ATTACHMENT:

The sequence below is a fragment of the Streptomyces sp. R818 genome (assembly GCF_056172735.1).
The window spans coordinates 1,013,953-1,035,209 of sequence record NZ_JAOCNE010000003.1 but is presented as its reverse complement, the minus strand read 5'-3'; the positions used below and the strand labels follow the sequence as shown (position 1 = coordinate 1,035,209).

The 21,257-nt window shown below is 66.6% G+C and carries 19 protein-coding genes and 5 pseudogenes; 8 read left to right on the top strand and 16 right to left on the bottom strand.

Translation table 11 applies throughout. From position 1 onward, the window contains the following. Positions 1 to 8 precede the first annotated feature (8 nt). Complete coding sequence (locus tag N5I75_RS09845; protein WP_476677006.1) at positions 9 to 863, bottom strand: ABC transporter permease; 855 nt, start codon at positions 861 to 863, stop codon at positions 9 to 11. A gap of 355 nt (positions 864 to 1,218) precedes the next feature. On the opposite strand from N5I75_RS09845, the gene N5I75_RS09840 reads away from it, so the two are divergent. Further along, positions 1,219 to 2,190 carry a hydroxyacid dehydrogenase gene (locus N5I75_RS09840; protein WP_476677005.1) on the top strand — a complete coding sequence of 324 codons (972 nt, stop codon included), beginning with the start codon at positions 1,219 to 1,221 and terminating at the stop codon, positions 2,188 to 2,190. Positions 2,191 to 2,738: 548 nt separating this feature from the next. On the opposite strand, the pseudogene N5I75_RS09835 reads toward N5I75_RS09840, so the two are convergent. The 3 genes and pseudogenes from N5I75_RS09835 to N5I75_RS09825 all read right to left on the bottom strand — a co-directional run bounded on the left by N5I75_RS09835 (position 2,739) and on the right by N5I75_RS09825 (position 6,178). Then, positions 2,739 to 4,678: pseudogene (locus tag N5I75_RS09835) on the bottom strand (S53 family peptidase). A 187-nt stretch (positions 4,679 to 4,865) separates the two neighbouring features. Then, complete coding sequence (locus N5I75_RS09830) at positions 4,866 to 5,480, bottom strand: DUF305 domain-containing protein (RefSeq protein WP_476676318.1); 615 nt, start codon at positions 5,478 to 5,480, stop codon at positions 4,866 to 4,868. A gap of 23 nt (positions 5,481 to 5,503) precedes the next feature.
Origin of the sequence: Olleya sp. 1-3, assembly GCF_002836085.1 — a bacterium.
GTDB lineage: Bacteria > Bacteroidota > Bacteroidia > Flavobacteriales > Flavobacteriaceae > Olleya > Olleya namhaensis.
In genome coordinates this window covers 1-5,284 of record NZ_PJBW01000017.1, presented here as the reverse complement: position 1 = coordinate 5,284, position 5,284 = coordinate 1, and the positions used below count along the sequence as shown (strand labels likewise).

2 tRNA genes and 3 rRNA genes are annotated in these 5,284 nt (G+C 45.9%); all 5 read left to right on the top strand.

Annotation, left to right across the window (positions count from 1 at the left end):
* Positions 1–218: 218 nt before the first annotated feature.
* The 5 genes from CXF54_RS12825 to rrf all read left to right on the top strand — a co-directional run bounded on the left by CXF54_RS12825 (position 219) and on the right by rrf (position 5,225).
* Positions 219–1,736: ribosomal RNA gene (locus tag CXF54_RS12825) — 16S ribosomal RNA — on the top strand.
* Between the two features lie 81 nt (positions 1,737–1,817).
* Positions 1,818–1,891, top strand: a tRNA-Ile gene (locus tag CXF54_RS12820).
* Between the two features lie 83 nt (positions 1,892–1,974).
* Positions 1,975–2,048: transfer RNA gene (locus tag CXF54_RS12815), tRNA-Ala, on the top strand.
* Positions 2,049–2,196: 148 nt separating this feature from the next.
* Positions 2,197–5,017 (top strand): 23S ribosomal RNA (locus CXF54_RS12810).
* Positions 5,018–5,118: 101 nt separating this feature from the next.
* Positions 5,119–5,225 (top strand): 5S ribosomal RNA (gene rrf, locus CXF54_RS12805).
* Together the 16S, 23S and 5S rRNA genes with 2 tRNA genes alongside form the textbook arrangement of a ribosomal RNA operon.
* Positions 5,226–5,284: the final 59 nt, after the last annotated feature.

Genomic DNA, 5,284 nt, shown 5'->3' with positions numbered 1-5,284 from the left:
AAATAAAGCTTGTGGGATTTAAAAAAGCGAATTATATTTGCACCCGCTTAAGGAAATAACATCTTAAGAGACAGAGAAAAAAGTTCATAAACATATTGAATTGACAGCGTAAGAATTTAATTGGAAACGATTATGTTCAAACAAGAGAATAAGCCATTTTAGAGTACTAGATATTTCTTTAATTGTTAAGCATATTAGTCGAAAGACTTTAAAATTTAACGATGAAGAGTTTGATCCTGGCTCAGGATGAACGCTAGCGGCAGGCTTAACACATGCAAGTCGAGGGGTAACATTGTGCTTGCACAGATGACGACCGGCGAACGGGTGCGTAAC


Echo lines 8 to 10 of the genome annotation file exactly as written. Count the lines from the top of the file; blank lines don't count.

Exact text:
2 tRNA genes and 3 rRNA genes are annotated in these 5,284 nt (G+C 45.9%); all 5 read left to right on the top strand.

Annotation, left to right across the window (positions count from 1 at the left end):
* Positions 1–218: 218 nt before the first annotated feature.